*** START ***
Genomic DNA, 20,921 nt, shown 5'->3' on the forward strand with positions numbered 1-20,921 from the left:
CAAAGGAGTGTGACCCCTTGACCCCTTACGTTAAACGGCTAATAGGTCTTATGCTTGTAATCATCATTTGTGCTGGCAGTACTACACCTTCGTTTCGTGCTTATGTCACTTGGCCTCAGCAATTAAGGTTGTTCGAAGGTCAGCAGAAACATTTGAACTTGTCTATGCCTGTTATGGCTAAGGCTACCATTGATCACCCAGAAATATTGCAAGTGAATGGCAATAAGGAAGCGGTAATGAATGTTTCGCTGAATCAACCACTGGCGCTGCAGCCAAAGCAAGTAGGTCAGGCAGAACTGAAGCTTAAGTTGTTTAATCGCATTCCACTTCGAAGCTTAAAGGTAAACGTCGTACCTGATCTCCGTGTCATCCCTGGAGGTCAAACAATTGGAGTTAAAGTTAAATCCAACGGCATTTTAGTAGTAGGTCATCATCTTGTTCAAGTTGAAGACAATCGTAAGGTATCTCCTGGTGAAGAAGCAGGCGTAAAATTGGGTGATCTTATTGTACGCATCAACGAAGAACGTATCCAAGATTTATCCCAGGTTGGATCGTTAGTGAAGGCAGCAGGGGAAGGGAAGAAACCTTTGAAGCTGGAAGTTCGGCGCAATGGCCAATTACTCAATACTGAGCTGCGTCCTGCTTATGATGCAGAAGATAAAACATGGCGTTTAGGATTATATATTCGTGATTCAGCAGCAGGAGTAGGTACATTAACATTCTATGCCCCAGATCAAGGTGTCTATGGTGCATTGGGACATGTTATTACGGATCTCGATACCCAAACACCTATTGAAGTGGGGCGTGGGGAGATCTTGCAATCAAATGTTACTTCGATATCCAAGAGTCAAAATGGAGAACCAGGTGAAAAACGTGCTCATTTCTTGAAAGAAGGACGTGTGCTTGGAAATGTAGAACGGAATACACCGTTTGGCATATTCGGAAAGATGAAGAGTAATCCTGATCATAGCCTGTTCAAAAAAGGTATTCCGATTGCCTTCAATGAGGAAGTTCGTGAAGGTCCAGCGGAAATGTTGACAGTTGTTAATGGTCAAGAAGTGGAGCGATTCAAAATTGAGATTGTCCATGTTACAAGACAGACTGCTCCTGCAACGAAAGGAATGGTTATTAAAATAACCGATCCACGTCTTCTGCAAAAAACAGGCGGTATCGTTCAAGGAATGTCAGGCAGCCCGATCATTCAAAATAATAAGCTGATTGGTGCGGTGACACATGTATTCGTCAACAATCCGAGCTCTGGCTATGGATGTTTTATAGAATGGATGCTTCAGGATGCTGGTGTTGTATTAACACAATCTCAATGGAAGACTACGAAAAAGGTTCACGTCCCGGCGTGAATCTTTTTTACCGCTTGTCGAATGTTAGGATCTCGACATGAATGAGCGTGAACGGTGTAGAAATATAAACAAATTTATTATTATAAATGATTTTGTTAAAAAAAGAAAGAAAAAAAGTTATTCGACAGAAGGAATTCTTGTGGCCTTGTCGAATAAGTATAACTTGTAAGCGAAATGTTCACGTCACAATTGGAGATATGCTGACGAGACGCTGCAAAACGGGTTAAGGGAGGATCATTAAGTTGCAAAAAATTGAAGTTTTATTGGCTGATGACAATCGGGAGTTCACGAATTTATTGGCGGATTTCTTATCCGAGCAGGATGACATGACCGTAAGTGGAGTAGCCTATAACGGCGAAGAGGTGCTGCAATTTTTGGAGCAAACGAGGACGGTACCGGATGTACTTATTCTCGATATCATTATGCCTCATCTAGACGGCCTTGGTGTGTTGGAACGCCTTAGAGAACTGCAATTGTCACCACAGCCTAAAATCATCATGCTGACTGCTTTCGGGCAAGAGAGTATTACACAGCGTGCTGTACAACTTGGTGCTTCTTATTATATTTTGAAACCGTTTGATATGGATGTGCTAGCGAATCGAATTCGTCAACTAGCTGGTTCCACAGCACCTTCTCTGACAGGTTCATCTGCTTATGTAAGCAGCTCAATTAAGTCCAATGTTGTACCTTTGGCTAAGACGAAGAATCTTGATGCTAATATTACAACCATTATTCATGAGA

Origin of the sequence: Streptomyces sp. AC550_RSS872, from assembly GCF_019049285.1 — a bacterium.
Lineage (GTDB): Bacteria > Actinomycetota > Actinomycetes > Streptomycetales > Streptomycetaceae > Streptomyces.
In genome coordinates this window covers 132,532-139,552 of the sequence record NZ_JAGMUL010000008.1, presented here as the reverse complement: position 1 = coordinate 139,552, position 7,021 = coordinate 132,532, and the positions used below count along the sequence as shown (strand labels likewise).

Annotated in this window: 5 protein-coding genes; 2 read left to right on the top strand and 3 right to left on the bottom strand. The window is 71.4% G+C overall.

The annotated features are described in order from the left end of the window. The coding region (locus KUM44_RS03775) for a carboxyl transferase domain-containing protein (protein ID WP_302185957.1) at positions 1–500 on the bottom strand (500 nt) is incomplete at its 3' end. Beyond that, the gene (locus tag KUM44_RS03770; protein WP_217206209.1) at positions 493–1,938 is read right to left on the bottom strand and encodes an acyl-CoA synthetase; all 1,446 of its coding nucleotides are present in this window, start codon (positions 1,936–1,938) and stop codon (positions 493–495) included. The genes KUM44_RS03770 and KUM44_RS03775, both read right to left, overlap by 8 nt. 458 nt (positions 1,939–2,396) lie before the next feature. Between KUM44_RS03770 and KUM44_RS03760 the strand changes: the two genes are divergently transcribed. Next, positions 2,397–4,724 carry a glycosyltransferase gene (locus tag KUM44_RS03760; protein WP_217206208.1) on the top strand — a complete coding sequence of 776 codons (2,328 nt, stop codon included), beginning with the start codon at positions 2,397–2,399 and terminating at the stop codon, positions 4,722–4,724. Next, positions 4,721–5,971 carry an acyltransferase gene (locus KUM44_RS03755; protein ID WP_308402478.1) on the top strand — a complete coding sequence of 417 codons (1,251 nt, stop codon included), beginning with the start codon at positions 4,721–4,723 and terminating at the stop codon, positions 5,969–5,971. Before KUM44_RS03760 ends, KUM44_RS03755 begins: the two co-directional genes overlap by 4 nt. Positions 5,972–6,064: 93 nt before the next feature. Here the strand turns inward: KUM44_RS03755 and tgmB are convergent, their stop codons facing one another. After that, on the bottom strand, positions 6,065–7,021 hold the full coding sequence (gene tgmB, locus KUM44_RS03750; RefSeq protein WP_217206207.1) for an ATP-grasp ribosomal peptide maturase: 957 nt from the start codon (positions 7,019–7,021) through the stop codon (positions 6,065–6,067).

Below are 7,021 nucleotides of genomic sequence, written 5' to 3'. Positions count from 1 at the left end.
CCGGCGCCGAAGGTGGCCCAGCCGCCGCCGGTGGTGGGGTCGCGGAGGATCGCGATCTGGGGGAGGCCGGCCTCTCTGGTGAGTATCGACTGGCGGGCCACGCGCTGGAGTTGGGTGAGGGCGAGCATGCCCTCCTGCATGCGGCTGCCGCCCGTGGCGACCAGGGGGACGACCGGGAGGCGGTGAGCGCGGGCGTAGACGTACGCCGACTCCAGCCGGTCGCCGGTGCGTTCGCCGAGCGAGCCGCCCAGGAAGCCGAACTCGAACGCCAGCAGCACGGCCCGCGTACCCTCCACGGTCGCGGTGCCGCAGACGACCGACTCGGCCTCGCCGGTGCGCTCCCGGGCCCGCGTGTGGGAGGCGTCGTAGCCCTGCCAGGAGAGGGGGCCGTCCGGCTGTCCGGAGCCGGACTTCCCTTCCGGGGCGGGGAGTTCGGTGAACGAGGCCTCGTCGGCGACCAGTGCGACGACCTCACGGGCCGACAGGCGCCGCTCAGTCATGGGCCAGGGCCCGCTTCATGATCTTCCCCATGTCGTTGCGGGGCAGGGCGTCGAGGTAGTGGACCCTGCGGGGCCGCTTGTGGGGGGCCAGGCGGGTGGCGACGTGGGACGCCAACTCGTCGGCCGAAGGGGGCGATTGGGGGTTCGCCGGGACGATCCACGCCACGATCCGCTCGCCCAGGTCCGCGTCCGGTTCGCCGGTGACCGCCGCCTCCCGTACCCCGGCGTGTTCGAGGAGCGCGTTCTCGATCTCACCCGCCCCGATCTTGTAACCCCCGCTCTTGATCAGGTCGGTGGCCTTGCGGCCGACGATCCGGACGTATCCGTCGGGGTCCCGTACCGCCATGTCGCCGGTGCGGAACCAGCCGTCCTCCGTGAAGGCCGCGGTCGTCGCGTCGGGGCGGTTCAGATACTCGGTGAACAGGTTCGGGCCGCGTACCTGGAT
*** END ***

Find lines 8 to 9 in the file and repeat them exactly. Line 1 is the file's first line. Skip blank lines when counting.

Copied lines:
Below are 7,021 nucleotides of genomic sequence, written 5' to 3'. Positions count from 1 at the left end.
CCGGCGCCGAAGGTGGCCCAGCCGCCGCCGGTGGTGGGGTCGCGGAGGATCGCGATCTGGGGGAGGCCGGCCTCTCTGGTGAGTATCGACTGGCGGGCCACGCGCTGGAGTTGGGTGAGGGCGAGCATGCCCTCCTGCATGCGGCTGCCGCCCGTGGCGACCAGGGGGACGACCGGGAGGCGGTGAGCGCGGGCGTAGACGTACGCCGACTCCAGCCGGTCGCCGGTGCGTTCGCCGAGCGAGCCGCCCAGGAAGCCGAACTCGAACGCCAGCAGCACGGCCCGCGTACCCTCCACGGTCGCGGTGCCGCAGACGACCGACTCGGCCTCGCCGGTGCGCTCCCGGGCCCGCGTGTGGGAGGCGTCGTAGCCCTGCCAGGAGAGGGGGCCGTCCGGCTGTCCGGAGCCGGACTTCCCTTCCGGGGCGGGGAGTTCGGTGAACGAGGCCTCGTCGGCGACCAGTGCGACGACCTCACGGGCCGACAGGCGCCGCTCAGTCATGGGCCAGGGCCCGCTTCATGATCTTCCCCATGTCGTTGCGGGGCAGGGCGTCGAGGTAGTGGACCCTGCGGGGCCGCTTGTGGGGGGCCAGGCGGGTGGCGACGTGGGACGCCAACTCGTCGGCCGAAGGGGGCGATTGGGGGTTCGCCGGGACGATCCACGCCACGATCCGCTCGCCCAGGTCCGCGTCCGGTTCGCCGGTGACCGCCGCCTCCCGTACCCCGGCGTGTTCGAGGAGCGCGTTCTCGATCTCACCCGCCCCGATCTTGTAACCCCCGCTCTTGATCAGGTCGGTGGCCTTGCGGCCGACGATCCGGACGTATCCGTCGGGGTCCCGTACCGCCATGTCGCCGGTGCGGAACCAGCCGTCCTCCGTGAAGGCCGCGGTCGTCGCGTCGGGGCGGTTCAGATACTCGGTGAACAGGTTCGGGCCGCGTACCTGGAT